This is obviously a crucial step. There are many commonly accepted ways of measuring manufacturing overhead costs. Most of them involve dividing the total overhead costs by what is known as a cost driver. The cost driver is usually direct labor hours or direct machine hours.
MOH rate = Total Overhead / Cost Drivers
The cost drivers are usually measured in terms of labor hours or machining hours. For example, another customer has several machines and they record the total hours each machine is operated over the course of a week. This quantity is recorded in the new data that feeds the dashboard each accounting period and can be tracked over time as shown below.
Extract the right information for the various categories of manufacturing overhead
The next step is to determine what goes into the numerator. Typically manufacturing overhead consists of all indirect production costs such as indirect labor, rent, utilities and insurance; selling and general administrative costs, such as marketing, HR, IT etc; and non-operating expenses such as interest payments and similar quantities. The basic rule is to exclude all direct costs such as material, inventory and direct labor to make up the total manufacturing overhead costs. The dashboard should be designed to extract these quantities from an existing ERP or accounting database. The screen shot below captures these key metrics.
In addition, there may be special one-time expenses which may also need to be manually entered into the data that feeds the dashboard.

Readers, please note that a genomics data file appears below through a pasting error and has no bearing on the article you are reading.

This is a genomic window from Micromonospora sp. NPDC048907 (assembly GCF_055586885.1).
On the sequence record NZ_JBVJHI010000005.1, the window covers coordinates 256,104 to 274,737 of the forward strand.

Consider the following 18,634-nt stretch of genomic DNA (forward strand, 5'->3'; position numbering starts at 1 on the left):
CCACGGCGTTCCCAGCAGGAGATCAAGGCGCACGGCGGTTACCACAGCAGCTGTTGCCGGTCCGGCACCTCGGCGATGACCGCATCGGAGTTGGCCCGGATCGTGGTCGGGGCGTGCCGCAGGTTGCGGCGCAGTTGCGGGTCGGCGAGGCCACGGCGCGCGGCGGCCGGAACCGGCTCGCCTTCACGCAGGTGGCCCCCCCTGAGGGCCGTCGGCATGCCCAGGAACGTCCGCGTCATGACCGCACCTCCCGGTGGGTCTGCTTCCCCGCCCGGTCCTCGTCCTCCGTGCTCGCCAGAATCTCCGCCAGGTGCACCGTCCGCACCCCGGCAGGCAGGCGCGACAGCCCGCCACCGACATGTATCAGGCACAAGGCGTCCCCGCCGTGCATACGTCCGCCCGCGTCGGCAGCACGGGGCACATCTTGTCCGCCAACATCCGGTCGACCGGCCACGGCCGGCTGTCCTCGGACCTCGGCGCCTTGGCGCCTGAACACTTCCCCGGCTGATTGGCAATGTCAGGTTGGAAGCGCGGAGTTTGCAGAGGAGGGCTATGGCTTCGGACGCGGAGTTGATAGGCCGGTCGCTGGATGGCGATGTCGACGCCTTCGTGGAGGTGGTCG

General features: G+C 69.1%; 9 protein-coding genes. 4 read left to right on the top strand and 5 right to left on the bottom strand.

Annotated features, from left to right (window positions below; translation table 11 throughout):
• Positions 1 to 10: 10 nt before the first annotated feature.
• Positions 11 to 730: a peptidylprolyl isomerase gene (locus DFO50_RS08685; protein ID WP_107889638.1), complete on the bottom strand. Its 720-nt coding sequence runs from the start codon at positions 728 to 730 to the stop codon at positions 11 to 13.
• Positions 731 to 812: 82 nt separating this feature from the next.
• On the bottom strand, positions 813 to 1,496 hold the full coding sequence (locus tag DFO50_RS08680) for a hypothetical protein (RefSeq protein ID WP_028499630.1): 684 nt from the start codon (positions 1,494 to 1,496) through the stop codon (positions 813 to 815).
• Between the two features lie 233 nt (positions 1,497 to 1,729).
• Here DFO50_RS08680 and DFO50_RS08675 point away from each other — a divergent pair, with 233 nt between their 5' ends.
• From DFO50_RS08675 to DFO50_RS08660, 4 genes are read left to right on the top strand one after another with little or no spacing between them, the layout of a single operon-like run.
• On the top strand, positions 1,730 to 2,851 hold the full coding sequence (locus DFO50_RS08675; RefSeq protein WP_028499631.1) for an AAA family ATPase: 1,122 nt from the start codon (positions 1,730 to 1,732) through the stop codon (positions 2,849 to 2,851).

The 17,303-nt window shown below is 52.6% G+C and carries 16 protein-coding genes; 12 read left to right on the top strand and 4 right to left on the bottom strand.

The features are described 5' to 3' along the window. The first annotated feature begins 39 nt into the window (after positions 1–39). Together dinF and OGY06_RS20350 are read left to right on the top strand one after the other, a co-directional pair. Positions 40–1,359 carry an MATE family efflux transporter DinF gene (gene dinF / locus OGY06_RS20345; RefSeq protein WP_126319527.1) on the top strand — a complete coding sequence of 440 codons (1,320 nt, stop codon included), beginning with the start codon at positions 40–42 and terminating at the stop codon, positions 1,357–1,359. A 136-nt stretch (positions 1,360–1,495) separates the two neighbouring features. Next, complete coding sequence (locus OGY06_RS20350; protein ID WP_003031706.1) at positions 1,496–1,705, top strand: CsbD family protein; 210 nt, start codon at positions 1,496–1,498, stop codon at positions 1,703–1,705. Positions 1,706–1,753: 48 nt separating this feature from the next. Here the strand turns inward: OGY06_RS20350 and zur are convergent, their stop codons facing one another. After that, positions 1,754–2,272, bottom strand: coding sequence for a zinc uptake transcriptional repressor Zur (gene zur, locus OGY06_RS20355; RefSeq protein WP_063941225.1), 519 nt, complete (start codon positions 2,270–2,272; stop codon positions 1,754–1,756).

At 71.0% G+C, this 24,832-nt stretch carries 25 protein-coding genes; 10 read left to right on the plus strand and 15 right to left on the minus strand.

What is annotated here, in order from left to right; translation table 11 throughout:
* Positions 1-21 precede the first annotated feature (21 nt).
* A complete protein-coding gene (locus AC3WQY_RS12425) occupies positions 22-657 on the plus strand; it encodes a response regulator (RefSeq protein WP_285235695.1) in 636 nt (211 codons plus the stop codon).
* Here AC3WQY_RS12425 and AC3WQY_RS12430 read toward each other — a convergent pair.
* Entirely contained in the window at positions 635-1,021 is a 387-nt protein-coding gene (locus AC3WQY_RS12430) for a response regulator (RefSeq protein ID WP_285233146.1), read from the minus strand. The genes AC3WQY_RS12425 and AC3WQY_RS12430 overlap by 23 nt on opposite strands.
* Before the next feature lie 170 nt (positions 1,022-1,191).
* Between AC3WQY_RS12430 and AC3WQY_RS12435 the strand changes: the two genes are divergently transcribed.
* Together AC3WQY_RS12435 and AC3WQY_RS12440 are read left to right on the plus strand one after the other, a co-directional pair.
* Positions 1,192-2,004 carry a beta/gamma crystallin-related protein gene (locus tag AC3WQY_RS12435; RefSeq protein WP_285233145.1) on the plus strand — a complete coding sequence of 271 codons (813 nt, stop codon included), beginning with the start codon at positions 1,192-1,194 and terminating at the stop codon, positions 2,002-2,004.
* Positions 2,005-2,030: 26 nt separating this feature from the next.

Refresh the dashboard on a regular basis to keep on top of things
This last step is of course crucial to efficiently manage costs. Every accounting period – typically a week or a month – the dashboard needs to be fed the latest data. The dashboard can be designed to directly access the required information by integrating with existing databases. For really small operations, it may be easier to simply query the accounting system to extract the relevant overhead costs and dump it into a spreadsheet. This spreadsheet can be quickly read into a dashboard of the type shown below which will immediately refresh the manufacturing overhead data.
Here is the overview of dashboard that is designed to track manufacturing overhead costs. The red line on the top chart can reveal valuable insight to the trained eye of the person overseeing the business. If there is a sudden spike in the overhead costs, s/he can drill down in the expenses which influence it and get a solid understanding of what special circumstances led to the increased costs.
If a picture is worth a thousand words, then a well-designed dashboard is worth a thousand gigabytes of data!
About the Author
Dr. Bala Deshpande is the President and Founder of SimaFore. He has 20 years experience in data analytics and predictive modeling applied to product development, manufacturing and strategic planning. He holds a PhD in Bioengineering from Carnegie Mellon and an MBA from Ross School of Business (Michigan). SimaFore develops custom analytics solutions for small and midsized companies and specializes in predictive analytics.